|Benefit-Cost Summary Statistics Per Participant|
|Taxpayers||$92||Benefits minus costs||$239|
|Participants||$57||Benefit to cost ratio||$10.43|
|Others||$102||Chance the program will produce|
|Indirect||$13||benefits greater than the costs||71 %|
|Net program cost||($25)|
|Benefits minus cost||$239|
|Meta-Analysis of Program Effects|
|Outcomes measured||Treatment age||No. of effect sizes||Treatment N||Adjusted effect sizes(ES) and standard errors(SE) used in the benefit - cost analysis||Unadjusted effect size (random effects model)|
|First time ES is estimated||Second time ES is estimated|
Externalizing behavior symptoms
Symptoms of externalizing behavior (e.g., aggressive, hostile, or disruptive behavior) measured on a validated scale.
Symptoms of internalizing behavior (e.g., sadness, anxiety, or withdrawal) measured on a validated scale.
Total problem behavior symptoms^
A combination of internalizing and externalizing behavior symptoms, measured on a validated scale.
|Detailed Monetary Benefit Estimates Per Participant|
|Affected outcome:||Resulting benefits:1||Benefits accrue to:|
|Externalizing behavior symptoms||Criminal justice system||$8||$0||$21||$4||$33|
|Labor market earnings associated with high school graduation||$20||$47||$26||($10)||$82|
|K-12 special education||$11||$0||$0||$6||$17|
|Health care associated with externalizing behavior symptoms||$56||$16||$58||$28||$158|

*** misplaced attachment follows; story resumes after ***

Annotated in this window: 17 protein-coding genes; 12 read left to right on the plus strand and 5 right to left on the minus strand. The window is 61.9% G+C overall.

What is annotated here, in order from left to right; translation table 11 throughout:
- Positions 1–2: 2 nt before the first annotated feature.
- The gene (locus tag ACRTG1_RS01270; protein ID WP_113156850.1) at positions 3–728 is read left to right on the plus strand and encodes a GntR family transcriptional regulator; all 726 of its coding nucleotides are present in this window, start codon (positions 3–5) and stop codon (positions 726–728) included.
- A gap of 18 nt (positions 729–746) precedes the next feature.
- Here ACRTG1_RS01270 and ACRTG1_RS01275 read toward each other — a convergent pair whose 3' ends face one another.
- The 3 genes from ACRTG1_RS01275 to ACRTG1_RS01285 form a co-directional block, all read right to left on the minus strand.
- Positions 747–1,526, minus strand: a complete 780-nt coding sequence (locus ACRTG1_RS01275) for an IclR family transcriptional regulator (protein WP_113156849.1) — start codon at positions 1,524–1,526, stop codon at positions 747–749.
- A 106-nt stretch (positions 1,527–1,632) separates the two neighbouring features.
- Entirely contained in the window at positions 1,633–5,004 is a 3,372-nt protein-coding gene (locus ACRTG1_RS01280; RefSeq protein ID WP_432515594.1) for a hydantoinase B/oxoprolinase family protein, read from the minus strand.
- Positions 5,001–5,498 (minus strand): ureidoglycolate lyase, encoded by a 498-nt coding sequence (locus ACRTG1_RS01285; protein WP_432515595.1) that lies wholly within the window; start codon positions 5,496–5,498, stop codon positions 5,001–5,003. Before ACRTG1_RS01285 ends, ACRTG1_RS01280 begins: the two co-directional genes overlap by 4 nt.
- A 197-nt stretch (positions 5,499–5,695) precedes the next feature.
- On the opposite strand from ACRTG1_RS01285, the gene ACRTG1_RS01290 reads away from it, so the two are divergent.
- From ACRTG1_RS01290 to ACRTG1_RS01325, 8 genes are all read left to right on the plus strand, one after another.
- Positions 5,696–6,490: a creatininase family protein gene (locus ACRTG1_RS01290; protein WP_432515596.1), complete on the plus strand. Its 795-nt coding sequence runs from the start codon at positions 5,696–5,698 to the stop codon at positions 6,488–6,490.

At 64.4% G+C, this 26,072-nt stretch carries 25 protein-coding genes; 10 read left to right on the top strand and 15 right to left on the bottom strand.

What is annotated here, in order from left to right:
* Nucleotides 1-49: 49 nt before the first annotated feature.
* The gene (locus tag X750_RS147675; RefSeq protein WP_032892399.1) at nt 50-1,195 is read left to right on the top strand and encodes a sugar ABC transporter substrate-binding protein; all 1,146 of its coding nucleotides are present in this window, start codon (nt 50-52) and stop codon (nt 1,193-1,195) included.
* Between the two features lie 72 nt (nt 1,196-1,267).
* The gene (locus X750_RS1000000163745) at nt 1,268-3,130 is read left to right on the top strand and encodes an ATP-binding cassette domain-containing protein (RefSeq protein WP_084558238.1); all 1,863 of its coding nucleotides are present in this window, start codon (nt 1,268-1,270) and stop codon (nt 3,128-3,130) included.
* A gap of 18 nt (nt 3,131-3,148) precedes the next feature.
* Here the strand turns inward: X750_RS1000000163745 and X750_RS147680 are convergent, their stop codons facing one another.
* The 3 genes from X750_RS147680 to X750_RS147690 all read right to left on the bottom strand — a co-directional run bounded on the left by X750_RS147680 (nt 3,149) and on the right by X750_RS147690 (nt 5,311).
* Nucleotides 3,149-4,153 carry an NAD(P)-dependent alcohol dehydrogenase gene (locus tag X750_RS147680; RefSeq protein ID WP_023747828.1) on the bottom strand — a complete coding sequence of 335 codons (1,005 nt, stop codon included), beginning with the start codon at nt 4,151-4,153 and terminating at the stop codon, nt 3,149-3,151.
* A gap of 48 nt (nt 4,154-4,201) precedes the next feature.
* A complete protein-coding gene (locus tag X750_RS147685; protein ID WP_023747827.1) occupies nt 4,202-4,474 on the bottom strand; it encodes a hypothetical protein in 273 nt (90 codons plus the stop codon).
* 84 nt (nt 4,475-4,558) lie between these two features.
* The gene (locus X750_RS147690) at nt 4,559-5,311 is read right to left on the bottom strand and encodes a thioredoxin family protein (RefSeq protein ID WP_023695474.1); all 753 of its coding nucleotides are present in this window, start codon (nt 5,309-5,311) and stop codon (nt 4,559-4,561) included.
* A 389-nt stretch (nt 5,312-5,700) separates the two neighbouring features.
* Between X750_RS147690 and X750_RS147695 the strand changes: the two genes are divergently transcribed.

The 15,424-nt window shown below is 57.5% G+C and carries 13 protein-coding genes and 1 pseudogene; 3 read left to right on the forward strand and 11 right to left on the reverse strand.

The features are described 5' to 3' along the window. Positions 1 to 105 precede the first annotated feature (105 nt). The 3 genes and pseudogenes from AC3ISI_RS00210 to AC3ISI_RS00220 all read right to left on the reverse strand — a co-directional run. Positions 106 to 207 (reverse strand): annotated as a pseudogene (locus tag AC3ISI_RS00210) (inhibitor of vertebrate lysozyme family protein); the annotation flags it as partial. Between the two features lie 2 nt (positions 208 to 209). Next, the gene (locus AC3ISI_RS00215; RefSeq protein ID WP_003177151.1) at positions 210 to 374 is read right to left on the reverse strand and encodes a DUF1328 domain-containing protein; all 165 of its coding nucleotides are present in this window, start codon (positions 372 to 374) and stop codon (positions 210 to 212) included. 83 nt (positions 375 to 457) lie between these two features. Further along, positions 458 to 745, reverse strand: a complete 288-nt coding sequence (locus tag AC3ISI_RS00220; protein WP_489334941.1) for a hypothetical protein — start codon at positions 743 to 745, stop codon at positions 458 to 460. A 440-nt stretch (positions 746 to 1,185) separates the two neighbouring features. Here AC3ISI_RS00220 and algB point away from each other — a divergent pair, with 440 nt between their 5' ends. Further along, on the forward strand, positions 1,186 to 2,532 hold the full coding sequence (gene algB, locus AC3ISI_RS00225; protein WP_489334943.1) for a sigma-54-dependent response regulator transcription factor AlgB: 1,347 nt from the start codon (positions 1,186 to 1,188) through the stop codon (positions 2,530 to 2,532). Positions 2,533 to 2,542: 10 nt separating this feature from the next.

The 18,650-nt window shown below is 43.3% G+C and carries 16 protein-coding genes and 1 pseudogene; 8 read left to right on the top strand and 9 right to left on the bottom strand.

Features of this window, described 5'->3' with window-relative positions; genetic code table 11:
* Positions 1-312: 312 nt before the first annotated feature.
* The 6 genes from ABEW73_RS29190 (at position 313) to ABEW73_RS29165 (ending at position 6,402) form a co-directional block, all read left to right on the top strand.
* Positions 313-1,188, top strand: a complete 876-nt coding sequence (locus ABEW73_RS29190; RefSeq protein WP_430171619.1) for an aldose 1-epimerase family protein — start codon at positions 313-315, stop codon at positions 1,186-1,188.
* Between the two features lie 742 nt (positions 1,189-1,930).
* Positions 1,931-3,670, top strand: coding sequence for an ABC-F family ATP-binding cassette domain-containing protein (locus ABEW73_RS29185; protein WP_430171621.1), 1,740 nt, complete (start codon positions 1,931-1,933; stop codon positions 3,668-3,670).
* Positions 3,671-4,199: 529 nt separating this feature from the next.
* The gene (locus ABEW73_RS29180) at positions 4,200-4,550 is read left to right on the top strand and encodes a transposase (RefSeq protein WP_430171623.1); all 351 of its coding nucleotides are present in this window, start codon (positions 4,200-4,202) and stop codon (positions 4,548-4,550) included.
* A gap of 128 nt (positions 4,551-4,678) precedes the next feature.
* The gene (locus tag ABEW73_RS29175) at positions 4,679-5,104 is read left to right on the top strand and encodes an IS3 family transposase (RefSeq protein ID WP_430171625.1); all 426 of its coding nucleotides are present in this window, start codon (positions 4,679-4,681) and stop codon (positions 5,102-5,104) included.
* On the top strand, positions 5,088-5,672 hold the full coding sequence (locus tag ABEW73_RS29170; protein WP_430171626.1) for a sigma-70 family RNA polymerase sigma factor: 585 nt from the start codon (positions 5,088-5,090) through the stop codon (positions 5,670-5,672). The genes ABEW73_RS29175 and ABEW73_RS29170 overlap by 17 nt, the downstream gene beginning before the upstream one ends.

|Costs of higher education||($4)||($6)||($2)||($2)||($13)|
|Internalizing symptoms||K-12 grade repetition||$1||$0||$0||$0||$1|
|Program cost||Adjustment for deadweight cost of program||$0||$0||$0||($13)||($13)|
|Detailed Annual Cost Estimates Per Participant|
|Annual cost||Year dollars||Summary|
|Program costs||$25||2018||Present value of net program costs (in 2018 dollars)||($25)|
|Comparison costs||$0||2018||Cost range (+ or -)||50 %|
Benefits Minus Costs
Benefits by Perspective
Taxpayer Benefits by Source of Value
|Benefits Minus Costs Over Time (Cumulative Discounted Dollars)|
|The graph above illustrates the estimated cumulative net benefits per-participant for the first fifty years beyond the initial investment in the program. We present these cash flows in discounted dollars. If the dollars are negative (bars below $0 line), the cumulative benefits do not outweigh the cost of the program up to that point in time. The program breaks even when the dollars reach $0. At this point, the total benefits to participants, taxpayers, and others, are equal to the cost of the program. If the dollars are above $0, the benefits of the program exceed the initial investment.|
Morgan, A.J., Fischer, J.A., Hart, L.M., Kelly, C.M., Kitchener, B.A., Reavley, N.J., . . . Jorm, A.F. (2019). Does mental health first aid training improve the mental health of aid recipients? The training for parents of teenagers randomized controlled trial. BMC Psychiatry, 19(99).
Jorm, A.F., Kitchener, B.A., Sawyer, M.G., Scales, H., & Cvetkovski, S. (2010). Mental health first aid training for high school teachers: A cluster randomized trial. BMC Psychiatry, 10(51).